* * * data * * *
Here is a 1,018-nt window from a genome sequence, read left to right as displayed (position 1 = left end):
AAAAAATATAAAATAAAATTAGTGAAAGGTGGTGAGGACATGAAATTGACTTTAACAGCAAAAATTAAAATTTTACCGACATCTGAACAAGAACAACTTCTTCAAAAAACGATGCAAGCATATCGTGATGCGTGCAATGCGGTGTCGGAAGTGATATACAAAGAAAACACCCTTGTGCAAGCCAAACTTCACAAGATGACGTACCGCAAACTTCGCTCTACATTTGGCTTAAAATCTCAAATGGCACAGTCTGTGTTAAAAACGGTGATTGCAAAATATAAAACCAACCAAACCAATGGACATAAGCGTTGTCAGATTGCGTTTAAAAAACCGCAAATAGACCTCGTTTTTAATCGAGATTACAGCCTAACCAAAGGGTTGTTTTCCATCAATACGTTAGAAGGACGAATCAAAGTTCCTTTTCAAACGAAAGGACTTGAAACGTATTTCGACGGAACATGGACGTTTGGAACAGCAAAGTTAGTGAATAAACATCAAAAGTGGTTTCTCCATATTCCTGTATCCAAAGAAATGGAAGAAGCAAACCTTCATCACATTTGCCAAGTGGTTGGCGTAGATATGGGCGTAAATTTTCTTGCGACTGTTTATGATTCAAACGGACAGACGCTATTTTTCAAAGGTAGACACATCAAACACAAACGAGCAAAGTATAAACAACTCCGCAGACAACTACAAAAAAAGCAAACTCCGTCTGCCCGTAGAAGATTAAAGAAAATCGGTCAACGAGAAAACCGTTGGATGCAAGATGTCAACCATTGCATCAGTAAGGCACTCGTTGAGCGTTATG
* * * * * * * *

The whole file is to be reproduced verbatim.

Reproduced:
Here is a 1,018-nt window from a genome sequence, read left to right as displayed (position 1 = left end):
AAAAAATATAAAATAAAATTAGTGAAAGGTGGTGAGGACATGAAATTGACTTTAACAGCAAAAATTAAAATTTTACCGACATCTGAACAAGAACAACTTCTTCAAAAAACGATGCAAGCATATCGTGATGCGTGCAATGCGGTGTCGGAAGTGATATACAAAGAAAACACCCTTGTGCAAGCCAAACTTCACAAGATGACGTACCGCAAACTTCGCTCTACATTTGGCTTAAAATCTCAAATGGCACAGTCTGTGTTAAAAACGGTGATTGCAAAATATAAAACCAACCAAACCAATGGACATAAGCGTTGTCAGATTGCGTTTAAAAAACCGCAAATAGACCTCGTTTTTAATCGAGATTACAGCCTAACCAAAGGGTTGTTTTCCATCAATACGTTAGAAGGACGAATCAAAGTTCCTTTTCAAACGAAAGGACTTGAAACGTATTTCGACGGAACATGGACGTTTGGAACAGCAAAGTTAGTGAATAAACATCAAAAGTGGTTTCTCCATATTCCTGTATCCAAAGAAATGGAAGAAGCAAACCTTCATCACATTTGCCAAGTGGTTGGCGTAGATATGGGCGTAAATTTTCTTGCGACTGTTTATGATTCAAACGGACAGACGCTATTTTTCAAAGGTAGACACATCAAACACAAACGAGCAAAGTATAAACAACTCCGCAGACAACTACAAAAAAAGCAAACTCCGTCTGCCCGTAGAAGATTAAAGAAAATCGGTCAACGAGAAAACCGTTGGATGCAAGATGTCAACCATTGCATCAGTAAGGCACTCGTTGAGCGTTATG